French mid-century design: an introduction to the masters

France was a world leader in ‘the art of living’ in the mid-20th century. Here are nine of the pioneering designers who made it happen — illustrated with lots offered at Christie’s

Works by Noll, Royere and Prouve offered in Design on 23 May 2024 at Christie's in Paris

From left: Alexandre Noll (1890-1970), Tête, 1965. Gabon ebony. 35.5 x 14.5 x 14 cm; Jean Royère (1902-1981), a pair of eight-light ‘Persian’ wall lights, circa 1950 (one shown). Gilt metal, paper shades. 93 x 66 x 31 cm each. Sold for €126,000; Jean Prouvé (1901-1984), N. 356 ‘Antony’ light armchair, 1954. Painted folded steel sheet and beech plywood. 87 x 49 x 72 cm. Sold for €30,240. All offered on 23 May 2024 at Christie’s in Paris

Jacques Adnet (1900-1984)

Jacques Adnet pioneered his own brand of luxury Modernism, merging clean, geometric shapes with high-end materials, notably leather.

Jacques Adnet (1900-1984), Pair of side tables, circa 1950. Leather, brass. 16 x 12¾ x 12¾ in (40.6 x 32.4 x 32.4 cm). Sold for $6,875 on 9 December 2021 at Christie’s in New York

Initially known as one half of design duo J.J. Adnet together with his twin brother Jean, Adnet was elected director of the Compagnie des Arts Français in 1928, working with era-defining designers including Francis Jourdain, Charlotte Perriand and Georges Jouve. Personal projects included the redesign of the president’s private apartments at the Elysée Palace, and the refurbishment of Paris’s UNESCO headquarters.

Pierre Chareau (1883-1950)

Pierre Chareau’s relatively short but highly influential career developed mainly between 1919 and the early 1930s. Intrinsically an architect, Chareau saw hardly any difference between the design of a building and that of a piece of furniture, save a question of scale. He saw space as a whole, to which furniture contributed. A planner above all, he conceived of an interior, in the words of Le Corbusier, as a ‘machine for living’.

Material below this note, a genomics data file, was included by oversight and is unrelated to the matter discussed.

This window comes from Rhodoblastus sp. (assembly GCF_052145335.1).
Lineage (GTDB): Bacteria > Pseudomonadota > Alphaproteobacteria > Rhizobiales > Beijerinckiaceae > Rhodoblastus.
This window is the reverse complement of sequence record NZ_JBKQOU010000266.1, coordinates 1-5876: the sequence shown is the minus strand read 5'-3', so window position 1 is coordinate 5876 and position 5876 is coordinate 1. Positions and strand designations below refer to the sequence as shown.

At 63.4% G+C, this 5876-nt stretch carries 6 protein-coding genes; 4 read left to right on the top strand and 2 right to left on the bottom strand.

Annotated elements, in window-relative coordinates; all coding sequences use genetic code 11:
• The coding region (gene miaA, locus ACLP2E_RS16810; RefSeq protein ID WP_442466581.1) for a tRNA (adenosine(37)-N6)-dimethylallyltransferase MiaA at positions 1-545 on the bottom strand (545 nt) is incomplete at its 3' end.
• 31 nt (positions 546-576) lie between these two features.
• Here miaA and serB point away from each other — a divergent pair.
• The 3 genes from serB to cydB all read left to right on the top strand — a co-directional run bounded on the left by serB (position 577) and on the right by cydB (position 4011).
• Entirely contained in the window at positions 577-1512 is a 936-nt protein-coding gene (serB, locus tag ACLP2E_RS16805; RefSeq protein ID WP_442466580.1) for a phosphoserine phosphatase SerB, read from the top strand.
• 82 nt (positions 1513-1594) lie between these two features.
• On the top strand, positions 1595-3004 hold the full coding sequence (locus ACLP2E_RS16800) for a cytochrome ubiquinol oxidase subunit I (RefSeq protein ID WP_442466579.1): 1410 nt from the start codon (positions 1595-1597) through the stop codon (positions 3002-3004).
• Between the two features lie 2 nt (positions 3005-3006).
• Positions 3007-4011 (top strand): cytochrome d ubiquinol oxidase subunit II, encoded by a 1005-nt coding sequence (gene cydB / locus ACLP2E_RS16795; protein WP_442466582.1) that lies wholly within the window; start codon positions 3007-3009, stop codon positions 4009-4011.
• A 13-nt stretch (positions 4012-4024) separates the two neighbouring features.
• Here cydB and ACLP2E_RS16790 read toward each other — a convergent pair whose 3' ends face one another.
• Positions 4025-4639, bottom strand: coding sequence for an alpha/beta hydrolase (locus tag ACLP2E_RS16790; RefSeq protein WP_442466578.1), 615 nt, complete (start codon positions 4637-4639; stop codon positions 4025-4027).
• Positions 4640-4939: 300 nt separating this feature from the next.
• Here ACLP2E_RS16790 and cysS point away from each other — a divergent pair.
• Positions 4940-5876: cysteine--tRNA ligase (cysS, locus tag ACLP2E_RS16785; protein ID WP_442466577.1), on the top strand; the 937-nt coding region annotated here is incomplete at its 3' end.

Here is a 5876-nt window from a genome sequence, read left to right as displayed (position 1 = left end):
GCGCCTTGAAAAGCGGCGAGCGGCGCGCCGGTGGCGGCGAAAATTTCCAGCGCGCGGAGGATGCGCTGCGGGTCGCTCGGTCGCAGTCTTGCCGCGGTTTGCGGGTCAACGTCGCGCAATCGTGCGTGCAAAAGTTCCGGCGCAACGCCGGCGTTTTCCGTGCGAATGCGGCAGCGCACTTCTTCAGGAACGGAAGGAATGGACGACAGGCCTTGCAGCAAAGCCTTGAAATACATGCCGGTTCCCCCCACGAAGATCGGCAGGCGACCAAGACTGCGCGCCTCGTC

Pierre Chareau (1883-1950), ‘SN 9’ table, circa 1930. Patinated wrought iron. 64.7 x 61.5 x 58.8 cm. Sold for €596,000 on 7 October 2021 at Christie’s in Paris

Chareau loved exotic woods — Macassar ebony, mahogany, rosewood, palm — and liked to play with the contrast of materials and colours, creating a dialogue between the warm tones of wood and forged metals such as iron or steel.

His first independent project was the interior design of the Paris apartment of Jean Dalsace and his wife Annie Bernheim in 1919. They would become his principal commissioning clients, entrusting him nine years later with the design and construction of another Paris house, the Maison de Verre, built between 1928 and 1932. Considered his masterpiece, the house remains a legendary testament to modernity and the originality of his ideas.

Georges Jouve (1910-1964)

Georges Jouve, one of the most important French ceramicists of the 20th century, had a background in sculpture, art history and theatre design. He encountered ceramics by chance, when hiding out during the Second World War in a potters’ village in the south of France. He became so inspired by traditional ceramic crafts and techniques that he opened his own studio in 1944, after his return to Paris.

Georges Jouve (1910-1964), A pair of ewers, circa 1947. Glazed ceramic. 38 x 24 x 28 cm each. Sold for €25,200 on 23 May 2024 at Christie’s in Paris